Later that same week, we were to meet with two curators during the SOFA:New York show.   Unlike a more traditional craft show, where the artists apply and are juried into an exhibition, SOFA is comprised of high-end art galleries who come to exhibit the work of artists they represent.  At SOFA quality is high, prices tend toward the stratospheric and security guards are everywhere.  We had selected several pieces by Cynthia Toops along with Jeffrey Lloyd Dever’s Niche award winning bracelet, “Summer Opulence”, to carry to the show as visual enticements.  However, Elise and I were meeting the curators inside the show.  How to do this and still be discrete with regard to security and other gallery owners?  Arriving with a page of appropriate documentation and a very carefully packed box of work in my handbag, we walked into the armory.  Needless to say, my bag never left my side.   As the day progressed we were able to meet with both curators and arouse their interest.  We were further encouraged.

On the wish list of the Newark Museum,  NJ
Gwen Gibson, Necklace, 2002
from the private collection of Nan Roche

Between April and June, at least six curators came to Elise's home in New Jersey in order to see the collection in person.  Every session began with some basic education about polymer followed by a viewing of the large body of works on hand.  Each institution’s curator identified pieces that they wished to acquire and incorporate into their extant collections.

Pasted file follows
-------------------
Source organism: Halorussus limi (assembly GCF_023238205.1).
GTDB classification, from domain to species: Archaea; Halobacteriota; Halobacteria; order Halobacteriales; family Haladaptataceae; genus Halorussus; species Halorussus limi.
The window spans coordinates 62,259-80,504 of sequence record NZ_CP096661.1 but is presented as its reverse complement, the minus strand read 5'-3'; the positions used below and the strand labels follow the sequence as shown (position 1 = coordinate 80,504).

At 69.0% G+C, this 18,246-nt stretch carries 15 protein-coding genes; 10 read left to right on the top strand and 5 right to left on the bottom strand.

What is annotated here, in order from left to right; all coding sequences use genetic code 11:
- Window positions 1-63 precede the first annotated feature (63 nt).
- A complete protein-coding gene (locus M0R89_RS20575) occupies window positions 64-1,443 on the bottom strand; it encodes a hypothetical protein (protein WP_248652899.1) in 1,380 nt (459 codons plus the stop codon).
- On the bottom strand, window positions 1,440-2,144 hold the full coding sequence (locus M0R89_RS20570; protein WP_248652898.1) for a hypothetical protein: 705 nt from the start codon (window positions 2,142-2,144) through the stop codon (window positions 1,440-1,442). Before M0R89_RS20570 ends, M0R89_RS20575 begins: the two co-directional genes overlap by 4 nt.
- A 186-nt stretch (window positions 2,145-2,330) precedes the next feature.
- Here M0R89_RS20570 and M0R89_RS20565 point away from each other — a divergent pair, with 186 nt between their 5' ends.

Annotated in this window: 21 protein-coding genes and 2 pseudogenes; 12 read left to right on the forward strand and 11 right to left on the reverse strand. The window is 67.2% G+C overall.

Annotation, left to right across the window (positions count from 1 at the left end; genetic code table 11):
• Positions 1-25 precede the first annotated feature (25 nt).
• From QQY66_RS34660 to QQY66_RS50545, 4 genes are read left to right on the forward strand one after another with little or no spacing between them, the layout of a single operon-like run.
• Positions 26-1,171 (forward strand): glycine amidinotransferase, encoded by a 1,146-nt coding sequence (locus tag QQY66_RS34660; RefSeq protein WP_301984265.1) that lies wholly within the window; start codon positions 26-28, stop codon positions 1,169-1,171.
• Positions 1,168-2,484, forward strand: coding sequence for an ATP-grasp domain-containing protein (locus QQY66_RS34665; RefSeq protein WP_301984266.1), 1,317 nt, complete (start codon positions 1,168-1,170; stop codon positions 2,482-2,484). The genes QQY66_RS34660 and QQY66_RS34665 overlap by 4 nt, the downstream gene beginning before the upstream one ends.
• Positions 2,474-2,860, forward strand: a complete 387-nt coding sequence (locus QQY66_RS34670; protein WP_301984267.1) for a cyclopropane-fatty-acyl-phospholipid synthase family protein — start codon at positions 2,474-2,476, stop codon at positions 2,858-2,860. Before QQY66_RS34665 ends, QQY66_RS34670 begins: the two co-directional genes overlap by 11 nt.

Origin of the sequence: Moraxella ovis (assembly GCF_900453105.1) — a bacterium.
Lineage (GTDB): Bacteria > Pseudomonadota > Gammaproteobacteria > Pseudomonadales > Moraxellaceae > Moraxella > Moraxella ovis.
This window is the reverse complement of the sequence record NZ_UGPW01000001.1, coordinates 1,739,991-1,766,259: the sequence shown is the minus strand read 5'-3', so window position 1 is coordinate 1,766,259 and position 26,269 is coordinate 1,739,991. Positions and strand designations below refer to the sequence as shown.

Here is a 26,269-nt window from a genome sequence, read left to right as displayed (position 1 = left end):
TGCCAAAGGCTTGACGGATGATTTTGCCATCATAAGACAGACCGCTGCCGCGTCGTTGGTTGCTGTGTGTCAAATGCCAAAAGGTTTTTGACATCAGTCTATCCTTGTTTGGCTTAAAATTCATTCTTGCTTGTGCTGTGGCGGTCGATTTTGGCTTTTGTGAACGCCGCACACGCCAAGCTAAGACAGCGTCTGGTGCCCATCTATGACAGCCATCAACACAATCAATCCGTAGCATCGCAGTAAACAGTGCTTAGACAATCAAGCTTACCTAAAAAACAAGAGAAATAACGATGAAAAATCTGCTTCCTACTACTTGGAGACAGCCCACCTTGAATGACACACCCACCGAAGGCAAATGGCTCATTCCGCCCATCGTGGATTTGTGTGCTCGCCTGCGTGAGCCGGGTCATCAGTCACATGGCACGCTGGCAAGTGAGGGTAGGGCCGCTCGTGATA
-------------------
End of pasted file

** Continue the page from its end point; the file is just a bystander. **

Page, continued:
On the wish list of the Racine Art Museum,  WI
Sarah Shriver, Forest Collar, necklace, 2008
in the private collection of Elise Winters

One museum director and his wife were at the house for the better part of a day.  They already knew of the material and were more aware of the range of polymer possibilities.  The two of them became so engaged with what they were seeing it was easy to sense their excitement.  Another curator came with two of her staff and spent several hours.  We talked polymer, looked at lots of work, made a list of possible acquisitions and even shared a brownie recipe.  An independent jewelry study group’s tour to New York brought one curator, who despite the schedule stayed longer than she ever intended.   And yet another curator came back a second time to confirm his choices and ended up adding additional pieces to his museum’s wish list.

On the wish list of the Museum of Arts and Design, NY
Victoria Hughes, Armillary Neckpiece, 1992
from the private collection of Elise Winters

I was lucky enough to be there for most of these curatorial visits.  From my perspective it was wonderful to meet everyone, as well as to watch them look, touch, and react.   Their responses reaffirmed much of my own impressions about the quality, depth and range of the wonderful array of polymer art presented.

And now, the collection project is in the process of moving to its next stage.  Elise’s vision of so many years ago is about to be realized in ways far beyond her initial expectations.  In the coming weeks, please check the PAA for news updates and exciting developments.